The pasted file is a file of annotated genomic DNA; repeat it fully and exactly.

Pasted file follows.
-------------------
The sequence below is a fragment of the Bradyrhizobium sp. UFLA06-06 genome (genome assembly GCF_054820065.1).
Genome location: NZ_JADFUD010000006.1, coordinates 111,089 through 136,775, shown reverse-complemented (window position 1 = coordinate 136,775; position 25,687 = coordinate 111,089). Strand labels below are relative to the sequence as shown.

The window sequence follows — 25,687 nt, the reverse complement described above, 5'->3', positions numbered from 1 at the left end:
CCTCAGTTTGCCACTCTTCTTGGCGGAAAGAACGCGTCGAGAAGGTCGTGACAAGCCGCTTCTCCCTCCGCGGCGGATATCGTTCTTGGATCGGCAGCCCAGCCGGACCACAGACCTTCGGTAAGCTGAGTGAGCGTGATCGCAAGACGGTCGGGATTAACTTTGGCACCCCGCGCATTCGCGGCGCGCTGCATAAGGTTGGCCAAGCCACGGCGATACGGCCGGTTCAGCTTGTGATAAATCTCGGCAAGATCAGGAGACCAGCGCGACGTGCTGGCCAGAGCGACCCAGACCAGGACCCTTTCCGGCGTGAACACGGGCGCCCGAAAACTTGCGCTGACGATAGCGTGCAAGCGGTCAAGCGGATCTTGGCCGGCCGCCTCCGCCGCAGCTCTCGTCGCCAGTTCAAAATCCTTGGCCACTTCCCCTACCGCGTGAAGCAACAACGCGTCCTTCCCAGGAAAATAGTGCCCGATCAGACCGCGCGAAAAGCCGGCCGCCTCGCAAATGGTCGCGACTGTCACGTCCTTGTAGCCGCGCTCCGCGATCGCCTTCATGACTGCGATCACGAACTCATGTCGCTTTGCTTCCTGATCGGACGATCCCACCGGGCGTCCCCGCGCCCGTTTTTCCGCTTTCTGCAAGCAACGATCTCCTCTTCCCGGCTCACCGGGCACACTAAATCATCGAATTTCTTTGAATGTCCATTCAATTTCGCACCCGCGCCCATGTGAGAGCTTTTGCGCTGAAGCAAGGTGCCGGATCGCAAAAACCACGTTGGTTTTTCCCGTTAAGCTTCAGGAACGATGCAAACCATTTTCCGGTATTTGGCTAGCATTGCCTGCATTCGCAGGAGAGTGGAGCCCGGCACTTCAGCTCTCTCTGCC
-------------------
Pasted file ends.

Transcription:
The sequence below is a fragment of the Bradyrhizobium sp. UFLA06-06 genome (genome assembly GCF_054820065.1).
Genome location: NZ_JADFUD010000006.1, coordinates 111,089 through 136,775, shown reverse-complemented (window position 1 = coordinate 136,775; position 25,687 = coordinate 111,089). Strand labels below are relative to the sequence as shown.

The window sequence follows — 25,687 nt, the reverse complement described above, 5'->3', positions numbered from 1 at the left end:
CCTCAGTTTGCCACTCTTCTTGGCGGAAAGAACGCGTCGAGAAGGTCGTGACAAGCCGCTTCTCCCTCCGCGGCGGATATCGTTCTTGGATCGGCAGCCCAGCCGGACCACAGACCTTCGGTAAGCTGAGTGAGCGTGATCGCAAGACGGTCGGGATTAACTTTGGCACCCCGCGCATTCGCGGCGCGCTGCATAAGGTTGGCCAAGCCACGGCGATACGGCCGGTTCAGCTTGTGATAAATCTCGGCAAGATCAGGAGACCAGCGCGACGTGCTGGCCAGAGCGACCCAGACCAGGACCCTTTCCGGCGTGAACACGGGCGCCCGAAAACTTGCGCTGACGATAGCGTGCAAGCGGTCAAGCGGATCTTGGCCGGCCGCCTCCGCCGCAGCTCTCGTCGCCAGTTCAAAATCCTTGGCCACTTCCCCTACCGCGTGAAGCAACAACGCGTCCTTCCCAGGAAAATAGTGCCCGATCAGACCGCGCGAAAAGCCGGCCGCCTCGCAAATGGTCGCGACTGTCACGTCCTTGTAGCCGCGCTCCGCGATCGCCTTCATGACTGCGATCACGAACTCATGTCGCTTTGCTTCCTGATCGGACGATCCCACCGGGCGTCCCCGCGCCCGTTTTTCCGCTTTCTGCAAGCAACGATCTCCTCTTCCCGGCTCACCGGGCACACTAAATCATCGAATTTCTTTGAATGTCCATTCAATTTCGCACCCGCGCCCATGTGAGAGCTTTTGCGCTGAAGCAAGGTGCCGGATCGCAAAAACCACGTTGGTTTTTCCCGTTAAGCTTCAGGAACGATGCAAACCATTTTCCGGTATTTGGCTAGCATTGCCTGCATTCGCAGGAGAGTGGAGCCCGGCACTTCAGCTCTCTCTGCC